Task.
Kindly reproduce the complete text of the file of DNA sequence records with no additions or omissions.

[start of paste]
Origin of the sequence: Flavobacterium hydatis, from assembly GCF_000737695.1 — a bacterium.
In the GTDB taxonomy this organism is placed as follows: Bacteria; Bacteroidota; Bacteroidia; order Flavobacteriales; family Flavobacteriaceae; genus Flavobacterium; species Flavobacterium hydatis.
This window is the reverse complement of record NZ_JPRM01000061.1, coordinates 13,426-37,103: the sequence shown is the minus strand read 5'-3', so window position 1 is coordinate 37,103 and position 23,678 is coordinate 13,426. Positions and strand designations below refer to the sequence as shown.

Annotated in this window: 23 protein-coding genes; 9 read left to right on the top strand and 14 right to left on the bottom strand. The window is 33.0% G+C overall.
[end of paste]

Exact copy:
Origin of the sequence: Flavobacterium hydatis, from assembly GCF_000737695.1 — a bacterium.
In the GTDB taxonomy this organism is placed as follows: Bacteria; Bacteroidota; Bacteroidia; order Flavobacteriales; family Flavobacteriaceae; genus Flavobacterium; species Flavobacterium hydatis.
This window is the reverse complement of record NZ_JPRM01000061.1, coordinates 13,426-37,103: the sequence shown is the minus strand read 5'-3', so window position 1 is coordinate 37,103 and position 23,678 is coordinate 13,426. Positions and strand designations below refer to the sequence as shown.

Annotated in this window: 23 protein-coding genes; 9 read left to right on the top strand and 14 right to left on the bottom strand. The window is 33.0% G+C overall.